The Northern tip of Fife hardly lacks style or history in many of the architectural gems that are its religious edifices. In such exalted company the good folk of Wormit can hold their heads high. Their parish church sitting proudly on the main road above the River Tay opposite Dundee and rolling Perthshire countryside is a match for any of them. It may not be huge but it is certainly handsome.
It is also unique. Inside it has a feature no other kirk in Scotland can boast of – an interior clad in undressed Victorian red brick.
Wormit has a worthy history covering many important events of the last century among them wars, the gradual emancipation of women in the kirk and disaster. Indeed it is to disaster that the church partly owes its existence. Before the horror of that stormy December night in 1879 when a train plunged into the River Tay when the recently constructed Rail Bridge collapsed with the loss of 75 lives what is now Wormit was no more than a tiny hamlet. The site was chosen as the Fife terminus for the bridge and Wormit was launched towards the prestigious residential area it is today.
Click the image to see a tour of the church.
Forgan – Our Mother Church.
Centuries before, however, Christianity had made its presence felt in the area. What was to eventually become Wormit fell within the parish of Forgan where a church had been founded as far back as 1124, but as the village grew throughout the late 19th and early 20th centuries it became clear that provision was needed for a district from which the nearest Church was two miles away. And that beginning could hardly have been more humble. A house, formerly occupied by the Tay Rail Bridge workmen, was gutted and turned into a small hall and opened in 1889.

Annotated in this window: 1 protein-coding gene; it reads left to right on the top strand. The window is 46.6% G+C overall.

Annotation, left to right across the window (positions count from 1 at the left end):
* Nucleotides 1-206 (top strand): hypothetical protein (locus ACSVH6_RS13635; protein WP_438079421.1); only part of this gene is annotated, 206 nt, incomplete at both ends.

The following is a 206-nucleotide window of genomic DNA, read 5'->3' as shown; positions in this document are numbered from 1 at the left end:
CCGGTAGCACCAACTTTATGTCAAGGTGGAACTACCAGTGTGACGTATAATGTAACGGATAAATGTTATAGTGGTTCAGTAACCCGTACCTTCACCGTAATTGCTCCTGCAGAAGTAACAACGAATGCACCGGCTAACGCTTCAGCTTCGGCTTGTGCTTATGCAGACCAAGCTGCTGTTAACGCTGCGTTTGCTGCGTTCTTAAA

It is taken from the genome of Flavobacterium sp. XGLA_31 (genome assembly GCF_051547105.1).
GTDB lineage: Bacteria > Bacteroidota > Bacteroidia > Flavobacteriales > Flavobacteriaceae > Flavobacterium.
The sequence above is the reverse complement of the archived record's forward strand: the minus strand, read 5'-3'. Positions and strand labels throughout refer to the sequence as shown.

The West Hall.
Soon, however, it too lacked sufficient space and following a bazaar in Dundee in 1894 at which more than £600 was raised the new hall was completed and opened for public worship in September 1895. The building, which is today known as the West Hall, cost a total of £1,028 11s 10d. Three years later following its elevation from Mission to Chapel of Ease status the Rev Thomas Munn, Minister of Forgan, ceased to be its pastor and the Rev Robert Constable Mitchell became the first Church of Scotland Minister in Wormit.
The Disruption And The United Free Church of Scotland
Meanwhile the Free Church of Scotland, set up following the 1843 “Disruption” which saw many Ministers and members leave the Church of Scotland in protest at local landowners having the sole right to appoint Ministers instead of the congregation, was also holding services in Wormit. And they were successful. So much so that in 1899 the United Free Church started constructing the present Church of Scotland building at a total cost of £3,000 with a further £1000 for joinery work. A fortune then, no doubt, but anyone looking at the stone and woodwork today would consider it money well spent.
The years passed with both churches continuing to hold services in their respective buildings although from 1908 they did come together in the summer months to alleviate holiday problems with the Ministers covering for each other by taking alternate morning and evening worship in both buildings. The practice continued for a number of years
Then in 1911 during the ministry of Rev James Coutts, what up until then had been the Chapel of Ease became Wormit Parish Church with elders and trustees elected. One of the first arrangements to be made was for the service to be held in the church on the Coronation Day of King George V. At the time there were 197 members on the Roll.